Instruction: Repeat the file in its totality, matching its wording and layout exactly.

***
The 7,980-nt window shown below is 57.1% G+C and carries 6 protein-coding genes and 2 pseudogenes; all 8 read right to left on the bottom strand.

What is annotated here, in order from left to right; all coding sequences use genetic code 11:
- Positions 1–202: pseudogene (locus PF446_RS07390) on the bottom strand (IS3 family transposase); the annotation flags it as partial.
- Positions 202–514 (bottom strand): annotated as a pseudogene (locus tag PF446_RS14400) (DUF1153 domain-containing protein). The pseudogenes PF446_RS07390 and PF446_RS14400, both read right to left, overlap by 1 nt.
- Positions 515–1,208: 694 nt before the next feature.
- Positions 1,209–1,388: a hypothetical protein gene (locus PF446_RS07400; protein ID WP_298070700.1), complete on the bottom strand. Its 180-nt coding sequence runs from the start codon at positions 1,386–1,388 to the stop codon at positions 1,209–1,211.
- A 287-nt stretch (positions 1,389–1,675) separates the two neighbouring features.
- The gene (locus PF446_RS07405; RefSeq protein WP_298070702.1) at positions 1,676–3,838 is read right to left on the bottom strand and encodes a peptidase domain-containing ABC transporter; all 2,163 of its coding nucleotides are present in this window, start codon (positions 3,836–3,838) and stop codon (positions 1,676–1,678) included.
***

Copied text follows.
The 7,980-nt window shown below is 57.1% G+C and carries 6 protein-coding genes and 2 pseudogenes; all 8 read right to left on the bottom strand.

What is annotated here, in order from left to right; all coding sequences use genetic code 11:
- Positions 1–202: pseudogene (locus PF446_RS07390) on the bottom strand (IS3 family transposase); the annotation flags it as partial.
- Positions 202–514 (bottom strand): annotated as a pseudogene (locus tag PF446_RS14400) (DUF1153 domain-containing protein). The pseudogenes PF446_RS07390 and PF446_RS14400, both read right to left, overlap by 1 nt.
- Positions 515–1,208: 694 nt before the next feature.
- Positions 1,209–1,388: a hypothetical protein gene (locus PF446_RS07400; protein ID WP_298070700.1), complete on the bottom strand. Its 180-nt coding sequence runs from the start codon at positions 1,386–1,388 to the stop codon at positions 1,209–1,211.
- A 287-nt stretch (positions 1,389–1,675) separates the two neighbouring features.
- The gene (locus PF446_RS07405; RefSeq protein WP_298070702.1) at positions 1,676–3,838 is read right to left on the bottom strand and encodes a peptidase domain-containing ABC transporter; all 2,163 of its coding nucleotides are present in this window, start codon (positions 3,836–3,838) and stop codon (positions 1,676–1,678) included.